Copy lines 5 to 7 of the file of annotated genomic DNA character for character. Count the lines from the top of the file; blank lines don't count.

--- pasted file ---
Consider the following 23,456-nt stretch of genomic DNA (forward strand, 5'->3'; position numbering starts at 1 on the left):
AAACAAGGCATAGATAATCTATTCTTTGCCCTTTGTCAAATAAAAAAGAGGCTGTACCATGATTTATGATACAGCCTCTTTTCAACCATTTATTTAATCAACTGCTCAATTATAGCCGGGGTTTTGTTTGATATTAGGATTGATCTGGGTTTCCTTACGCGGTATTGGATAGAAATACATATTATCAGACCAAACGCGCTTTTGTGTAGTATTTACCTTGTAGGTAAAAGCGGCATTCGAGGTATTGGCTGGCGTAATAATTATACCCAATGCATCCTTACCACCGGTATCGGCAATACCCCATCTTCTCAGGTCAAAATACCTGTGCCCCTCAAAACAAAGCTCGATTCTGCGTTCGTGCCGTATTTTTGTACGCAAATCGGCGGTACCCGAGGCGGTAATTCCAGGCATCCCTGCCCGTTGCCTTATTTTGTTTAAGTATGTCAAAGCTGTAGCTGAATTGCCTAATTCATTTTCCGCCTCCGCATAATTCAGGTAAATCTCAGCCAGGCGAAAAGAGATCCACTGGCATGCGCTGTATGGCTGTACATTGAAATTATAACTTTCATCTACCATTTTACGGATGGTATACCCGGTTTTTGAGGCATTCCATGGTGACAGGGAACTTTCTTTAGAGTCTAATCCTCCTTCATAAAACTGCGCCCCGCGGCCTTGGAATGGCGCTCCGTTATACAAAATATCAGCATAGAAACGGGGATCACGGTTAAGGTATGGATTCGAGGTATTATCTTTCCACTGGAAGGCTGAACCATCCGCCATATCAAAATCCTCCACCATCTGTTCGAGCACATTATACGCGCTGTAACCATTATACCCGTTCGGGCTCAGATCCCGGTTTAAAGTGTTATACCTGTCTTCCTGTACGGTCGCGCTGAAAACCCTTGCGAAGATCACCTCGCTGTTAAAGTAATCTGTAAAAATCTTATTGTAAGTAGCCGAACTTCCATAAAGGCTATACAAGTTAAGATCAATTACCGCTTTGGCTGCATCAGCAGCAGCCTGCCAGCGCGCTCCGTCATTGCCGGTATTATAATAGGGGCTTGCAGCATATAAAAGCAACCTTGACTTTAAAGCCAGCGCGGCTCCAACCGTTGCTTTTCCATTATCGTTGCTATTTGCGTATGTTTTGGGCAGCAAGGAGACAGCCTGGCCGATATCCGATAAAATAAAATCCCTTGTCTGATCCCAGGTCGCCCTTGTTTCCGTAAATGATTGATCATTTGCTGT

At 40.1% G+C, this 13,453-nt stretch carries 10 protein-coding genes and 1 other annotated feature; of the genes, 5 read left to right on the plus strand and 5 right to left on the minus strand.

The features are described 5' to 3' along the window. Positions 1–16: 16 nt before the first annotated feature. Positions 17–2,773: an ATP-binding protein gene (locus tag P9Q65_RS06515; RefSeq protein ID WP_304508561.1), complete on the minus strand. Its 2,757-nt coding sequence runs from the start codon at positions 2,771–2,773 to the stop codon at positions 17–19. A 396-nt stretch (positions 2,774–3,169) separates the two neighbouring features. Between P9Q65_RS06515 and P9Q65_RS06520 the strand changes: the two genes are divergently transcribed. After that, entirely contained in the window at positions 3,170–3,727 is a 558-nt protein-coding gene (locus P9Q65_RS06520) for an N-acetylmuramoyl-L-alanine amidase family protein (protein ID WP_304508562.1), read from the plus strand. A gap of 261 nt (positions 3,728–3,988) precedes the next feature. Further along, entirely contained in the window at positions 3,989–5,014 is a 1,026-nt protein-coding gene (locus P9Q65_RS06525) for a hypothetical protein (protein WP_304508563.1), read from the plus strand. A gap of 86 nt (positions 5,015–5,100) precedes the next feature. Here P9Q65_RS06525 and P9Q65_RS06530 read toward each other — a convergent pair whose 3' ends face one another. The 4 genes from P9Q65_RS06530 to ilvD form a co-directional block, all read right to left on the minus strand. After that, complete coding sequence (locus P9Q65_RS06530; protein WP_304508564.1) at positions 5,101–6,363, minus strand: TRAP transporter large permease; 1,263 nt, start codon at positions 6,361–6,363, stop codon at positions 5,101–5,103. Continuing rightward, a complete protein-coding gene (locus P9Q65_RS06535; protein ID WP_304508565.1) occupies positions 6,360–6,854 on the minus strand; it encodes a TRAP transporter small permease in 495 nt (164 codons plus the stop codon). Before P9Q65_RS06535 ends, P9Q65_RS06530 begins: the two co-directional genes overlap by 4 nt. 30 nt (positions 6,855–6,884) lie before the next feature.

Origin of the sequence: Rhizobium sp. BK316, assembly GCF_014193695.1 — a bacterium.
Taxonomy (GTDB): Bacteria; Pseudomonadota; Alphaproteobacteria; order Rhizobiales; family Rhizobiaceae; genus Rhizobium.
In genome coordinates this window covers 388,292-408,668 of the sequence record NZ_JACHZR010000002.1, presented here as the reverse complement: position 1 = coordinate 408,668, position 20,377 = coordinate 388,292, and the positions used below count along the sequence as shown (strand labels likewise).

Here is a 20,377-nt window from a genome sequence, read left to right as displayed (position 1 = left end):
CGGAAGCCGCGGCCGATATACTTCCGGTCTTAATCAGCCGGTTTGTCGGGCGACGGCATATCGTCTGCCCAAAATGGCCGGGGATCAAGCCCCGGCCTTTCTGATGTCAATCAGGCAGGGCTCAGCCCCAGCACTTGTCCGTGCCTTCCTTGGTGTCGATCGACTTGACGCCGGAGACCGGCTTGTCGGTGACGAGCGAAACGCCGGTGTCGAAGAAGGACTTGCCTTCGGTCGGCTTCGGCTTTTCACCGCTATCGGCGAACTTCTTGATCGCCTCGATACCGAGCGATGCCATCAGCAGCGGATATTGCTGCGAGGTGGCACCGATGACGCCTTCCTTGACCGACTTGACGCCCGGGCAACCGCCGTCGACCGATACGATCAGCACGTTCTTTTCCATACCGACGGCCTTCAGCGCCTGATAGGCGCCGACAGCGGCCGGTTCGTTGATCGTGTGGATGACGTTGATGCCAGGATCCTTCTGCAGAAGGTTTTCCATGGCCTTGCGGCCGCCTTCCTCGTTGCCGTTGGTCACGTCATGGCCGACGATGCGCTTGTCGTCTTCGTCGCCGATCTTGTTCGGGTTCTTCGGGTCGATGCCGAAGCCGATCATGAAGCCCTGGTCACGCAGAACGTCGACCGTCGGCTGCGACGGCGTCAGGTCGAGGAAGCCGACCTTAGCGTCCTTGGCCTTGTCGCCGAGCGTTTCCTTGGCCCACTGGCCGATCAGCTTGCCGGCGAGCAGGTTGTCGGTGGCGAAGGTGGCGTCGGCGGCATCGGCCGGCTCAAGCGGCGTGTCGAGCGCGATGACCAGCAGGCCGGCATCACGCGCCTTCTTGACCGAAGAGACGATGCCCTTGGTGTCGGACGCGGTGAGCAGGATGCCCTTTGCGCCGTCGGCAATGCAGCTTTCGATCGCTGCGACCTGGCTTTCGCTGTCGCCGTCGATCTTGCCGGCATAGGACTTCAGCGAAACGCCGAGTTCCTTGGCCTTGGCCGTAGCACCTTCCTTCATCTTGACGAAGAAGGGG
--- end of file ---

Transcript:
Origin of the sequence: Rhizobium sp. BK316, assembly GCF_014193695.1 — a bacterium.
Taxonomy (GTDB): Bacteria; Pseudomonadota; Alphaproteobacteria; order Rhizobiales; family Rhizobiaceae; genus Rhizobium.
In genome coordinates this window covers 388,292-408,668 of the sequence record NZ_JACHZR010000002.1, presented here as the reverse complement: position 1 = coordinate 408,668, position 20,377 = coordinate 388,292, and the positions used below count along the sequence as shown (strand labels likewise).